That’s a point I have been trying to make, John, and why I am so keen that we reduce our impact on the environment. Perhaps nuclear fusion, if it can be made to work, might offer a way of producing large amounts of electricity with minimal impact, but that might not happen in my lifetime. Has any serious effort been made to reduce travel and international travel?

The fact that many arrived at the recent COP26 conference in private jets does not give much encouragement.

The type of future our children will enjoy, it seems to me, depends upon how much renewable or clean energy we can provide. If, through existing and new sources, we can provide an abundance of electricity then I am optimistic that chosen lifestyles can be followed. It can provide the basics – heating, cooking, manufacturing, food production, mobility – and also the “luxuries” like recreational travel and commuting. Work is underway to produce hydrogen- powered aircraft, ships, for example.

Whether we can all afford the extras such energy can make available is another matter.

So should we be trying to engineer new sources of electricity, or accept a rather more bleak future – probably not so much for us, but for our offspring? I think our ingenuity will always try to find solutions;

I could argue that we have already made an enormous impact on environmental damage by simply being the dominant species on the planet, with incessantly increasing our numbers and demands on limited resources. Can this go on for ever? At what point do we reach saturation? I see no way that we can control our numbers by edict.

If we are going to move everybody over to electric for cooking and heating it needs to becoe more affordable to avoid sending even more families into fuel poverty and potentially dangerous ‘work arounds’.

Christopher Innes says:
20 March 2022

The Which? paper on electrical charging networks seemed to be aimed at providing high speed charging for long distance EV drivers in order to overcome range anxiety and encourage the switch to electrical vehicles. Good stuff but it will only add to the demand for electricity generating capacity at a time when we are also supposed to be replacing gas heating by electric. By all means install rapid chargers on motorways but do everything you can to oblige people to slow charge overnight as this does not need extra generating capacity. Charging systems must be intelligent enough to regulate the load when demand is high, preferably exporting electricity from car batteries and allowing the batteries to recharge when demand comes down.
Nowhere is this more crucial than in communal parking, where leaseholders have to depend on a landlord to provide the facilities. The landlords’ normal approach is to install the minimum charging points (limited by the building electrical supply) and let the leaseholders sort out access control – result charging rage.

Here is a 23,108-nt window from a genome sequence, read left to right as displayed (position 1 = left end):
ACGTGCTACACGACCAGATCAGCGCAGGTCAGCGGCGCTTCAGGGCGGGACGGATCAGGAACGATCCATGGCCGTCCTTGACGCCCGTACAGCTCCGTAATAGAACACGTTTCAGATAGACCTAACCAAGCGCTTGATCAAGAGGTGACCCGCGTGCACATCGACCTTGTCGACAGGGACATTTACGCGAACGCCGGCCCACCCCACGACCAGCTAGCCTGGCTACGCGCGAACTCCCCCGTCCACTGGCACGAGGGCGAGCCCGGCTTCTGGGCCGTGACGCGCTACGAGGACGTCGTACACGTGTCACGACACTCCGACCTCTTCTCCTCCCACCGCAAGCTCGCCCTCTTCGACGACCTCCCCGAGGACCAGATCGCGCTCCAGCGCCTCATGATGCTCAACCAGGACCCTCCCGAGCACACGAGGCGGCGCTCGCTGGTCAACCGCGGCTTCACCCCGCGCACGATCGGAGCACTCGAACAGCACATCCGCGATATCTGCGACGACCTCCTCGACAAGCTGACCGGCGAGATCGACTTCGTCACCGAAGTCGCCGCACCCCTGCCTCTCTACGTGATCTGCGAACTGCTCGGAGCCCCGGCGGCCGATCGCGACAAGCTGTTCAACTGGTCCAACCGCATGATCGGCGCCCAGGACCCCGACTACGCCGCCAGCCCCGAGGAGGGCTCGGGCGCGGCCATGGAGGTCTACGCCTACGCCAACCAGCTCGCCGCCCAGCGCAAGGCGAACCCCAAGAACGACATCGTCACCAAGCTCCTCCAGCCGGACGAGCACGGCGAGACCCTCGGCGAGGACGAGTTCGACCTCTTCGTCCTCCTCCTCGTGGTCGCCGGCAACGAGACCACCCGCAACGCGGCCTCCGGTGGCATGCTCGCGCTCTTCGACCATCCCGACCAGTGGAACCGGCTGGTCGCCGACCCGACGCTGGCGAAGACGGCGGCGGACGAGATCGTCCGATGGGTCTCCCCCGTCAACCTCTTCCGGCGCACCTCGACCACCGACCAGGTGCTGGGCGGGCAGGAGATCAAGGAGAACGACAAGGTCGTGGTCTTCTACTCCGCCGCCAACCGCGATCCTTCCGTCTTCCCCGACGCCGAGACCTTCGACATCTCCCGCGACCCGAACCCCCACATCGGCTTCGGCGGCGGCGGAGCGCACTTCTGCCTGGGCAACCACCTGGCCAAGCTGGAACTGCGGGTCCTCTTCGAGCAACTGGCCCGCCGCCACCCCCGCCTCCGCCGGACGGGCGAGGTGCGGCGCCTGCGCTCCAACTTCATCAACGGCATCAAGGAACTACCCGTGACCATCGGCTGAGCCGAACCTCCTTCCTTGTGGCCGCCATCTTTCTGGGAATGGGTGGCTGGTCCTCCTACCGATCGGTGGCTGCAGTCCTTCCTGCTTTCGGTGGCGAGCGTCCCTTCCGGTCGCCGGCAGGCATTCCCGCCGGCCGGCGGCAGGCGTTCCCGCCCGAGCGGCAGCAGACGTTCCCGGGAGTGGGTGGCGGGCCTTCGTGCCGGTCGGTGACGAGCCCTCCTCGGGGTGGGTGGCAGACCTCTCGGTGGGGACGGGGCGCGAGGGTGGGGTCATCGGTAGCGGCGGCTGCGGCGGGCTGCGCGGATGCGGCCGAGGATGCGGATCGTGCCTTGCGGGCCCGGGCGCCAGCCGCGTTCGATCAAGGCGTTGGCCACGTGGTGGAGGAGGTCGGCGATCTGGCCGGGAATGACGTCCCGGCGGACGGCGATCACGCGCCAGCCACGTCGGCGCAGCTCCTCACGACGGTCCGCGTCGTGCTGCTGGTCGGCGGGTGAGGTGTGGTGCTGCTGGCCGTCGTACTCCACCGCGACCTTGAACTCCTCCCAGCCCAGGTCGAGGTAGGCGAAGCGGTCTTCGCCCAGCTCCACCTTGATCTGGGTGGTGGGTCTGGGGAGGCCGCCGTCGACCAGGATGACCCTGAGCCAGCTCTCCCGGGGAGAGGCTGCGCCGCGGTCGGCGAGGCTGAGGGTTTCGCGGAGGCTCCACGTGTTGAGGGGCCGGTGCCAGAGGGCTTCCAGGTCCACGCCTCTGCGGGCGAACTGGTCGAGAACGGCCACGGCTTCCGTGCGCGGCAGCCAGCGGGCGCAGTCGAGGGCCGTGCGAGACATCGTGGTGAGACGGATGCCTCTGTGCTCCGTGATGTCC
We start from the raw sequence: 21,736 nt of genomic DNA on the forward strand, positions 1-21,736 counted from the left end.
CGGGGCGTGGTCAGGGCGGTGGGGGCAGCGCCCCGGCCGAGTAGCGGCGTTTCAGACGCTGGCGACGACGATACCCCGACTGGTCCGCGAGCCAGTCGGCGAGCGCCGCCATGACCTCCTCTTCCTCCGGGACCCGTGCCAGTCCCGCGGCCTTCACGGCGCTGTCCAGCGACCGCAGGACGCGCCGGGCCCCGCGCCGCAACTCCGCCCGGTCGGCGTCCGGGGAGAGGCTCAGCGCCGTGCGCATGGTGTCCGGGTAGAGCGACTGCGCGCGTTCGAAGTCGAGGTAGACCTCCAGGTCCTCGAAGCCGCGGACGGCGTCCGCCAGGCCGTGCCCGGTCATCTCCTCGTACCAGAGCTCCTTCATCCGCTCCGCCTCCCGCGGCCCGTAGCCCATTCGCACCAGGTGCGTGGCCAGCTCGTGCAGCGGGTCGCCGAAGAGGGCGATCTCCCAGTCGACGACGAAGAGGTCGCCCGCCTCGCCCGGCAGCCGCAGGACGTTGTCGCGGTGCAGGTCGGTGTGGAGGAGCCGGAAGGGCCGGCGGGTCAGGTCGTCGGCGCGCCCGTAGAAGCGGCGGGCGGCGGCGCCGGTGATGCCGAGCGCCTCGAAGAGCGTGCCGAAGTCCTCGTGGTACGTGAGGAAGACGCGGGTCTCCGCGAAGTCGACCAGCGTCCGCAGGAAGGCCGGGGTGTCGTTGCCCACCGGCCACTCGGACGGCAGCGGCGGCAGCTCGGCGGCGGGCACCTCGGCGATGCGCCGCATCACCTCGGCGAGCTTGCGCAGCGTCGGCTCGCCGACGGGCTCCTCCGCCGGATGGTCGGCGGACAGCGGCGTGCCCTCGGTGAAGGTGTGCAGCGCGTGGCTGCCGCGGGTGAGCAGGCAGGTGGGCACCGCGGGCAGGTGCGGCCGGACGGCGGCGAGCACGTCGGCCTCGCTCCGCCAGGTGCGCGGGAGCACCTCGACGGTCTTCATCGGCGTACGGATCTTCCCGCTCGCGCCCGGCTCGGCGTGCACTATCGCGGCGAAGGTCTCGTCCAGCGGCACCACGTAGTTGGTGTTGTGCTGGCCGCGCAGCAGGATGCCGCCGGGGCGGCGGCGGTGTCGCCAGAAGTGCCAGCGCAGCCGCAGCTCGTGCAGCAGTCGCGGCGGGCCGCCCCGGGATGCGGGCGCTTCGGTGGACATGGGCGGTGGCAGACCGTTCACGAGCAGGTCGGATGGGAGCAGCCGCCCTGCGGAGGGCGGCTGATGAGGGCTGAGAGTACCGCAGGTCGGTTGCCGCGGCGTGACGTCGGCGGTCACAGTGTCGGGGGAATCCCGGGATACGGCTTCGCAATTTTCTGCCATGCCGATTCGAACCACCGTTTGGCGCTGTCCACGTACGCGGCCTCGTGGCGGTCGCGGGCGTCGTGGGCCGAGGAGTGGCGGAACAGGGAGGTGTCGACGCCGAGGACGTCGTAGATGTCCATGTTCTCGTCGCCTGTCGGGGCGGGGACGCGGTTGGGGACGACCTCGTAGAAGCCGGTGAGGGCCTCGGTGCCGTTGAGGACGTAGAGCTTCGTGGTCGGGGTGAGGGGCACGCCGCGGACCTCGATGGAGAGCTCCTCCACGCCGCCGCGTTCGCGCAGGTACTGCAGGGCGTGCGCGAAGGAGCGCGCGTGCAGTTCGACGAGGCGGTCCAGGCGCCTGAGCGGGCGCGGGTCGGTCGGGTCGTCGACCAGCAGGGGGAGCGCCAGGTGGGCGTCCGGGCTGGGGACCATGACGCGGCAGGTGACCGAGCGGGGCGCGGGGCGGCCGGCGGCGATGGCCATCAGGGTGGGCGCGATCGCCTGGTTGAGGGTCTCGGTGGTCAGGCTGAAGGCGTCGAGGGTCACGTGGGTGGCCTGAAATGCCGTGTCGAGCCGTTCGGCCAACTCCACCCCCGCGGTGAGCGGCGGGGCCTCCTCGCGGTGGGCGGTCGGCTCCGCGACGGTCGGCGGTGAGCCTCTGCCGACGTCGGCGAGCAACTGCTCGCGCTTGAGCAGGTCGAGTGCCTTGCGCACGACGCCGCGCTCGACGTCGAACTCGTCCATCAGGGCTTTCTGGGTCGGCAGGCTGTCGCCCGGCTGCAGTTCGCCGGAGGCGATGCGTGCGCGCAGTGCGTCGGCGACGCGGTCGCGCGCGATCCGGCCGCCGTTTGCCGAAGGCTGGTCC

What is needed is to equip around a quarter of the parking spaces with chargers controlled to prioritise night time charging at cheap rate. Government pressure on landlords to provide facilities would be the biggest step forward.

Slow overnight charging will help prolong the life of EV batteries compared with regular fast charging, so that those who are fortunate and can charge their vehicle overnight at home are more fortunate, and can take advantage of cheaper electricity if they are on a smart tariff or the old Economy 7/10 system.

Although exporting power from EV batteries to the grid (i.e. vehicle to grid, V2G) is helpful to help balance the load on the grid, it will gradually reduce the range and may result in the need for early replacement of batteries. An increasing number of cars that support V2G are now available but I do not know if prospective purchasers are told about the effect on battery life.

It makes sense to use electricity overnight because maintaining a roughly even load over a 24 hour period is helpful to generating companies but there is no doubt that our generating capacity will need to be increased to cope with the move from mains gas and petrol/diesel cars. It would be good if the government provided more information of its plans to achieve this.

It all seems to be predicated on completion of Hinkley Point B and Sizewell C nuclear power stations on time [best of luck with that] and a number of large off-shore wind turbine arrays some of which have not yet obtained planning permission for the on-shore infrastructure. Anything else on-shore seems to be mired in controversy [e.g. a proposed 2,800 acre solar panel farm on the Suffolk/Cambridgeshire border] on prime agricultural land: see —

That would cover an area three times that of the proposed Cleve Hill Solar Park on farmland in north Kent which is strongly opposed by wildlife organisations. Given the need for greater sustainability in food production I tend to agree with the objections. I should have thought better sites on marginal land would have been more suitable but our ‘planning’ system does little actual planning for such important infrastructure needs and is largely reactive.

The possibility of using fracked gas for electricity production is also dependent on political approval which is highly uncertain. Small Modular Reactors being developed by Rolls-Royce have also been put forward but the public reaction is not very warm so the government doesn’t know how to proceed.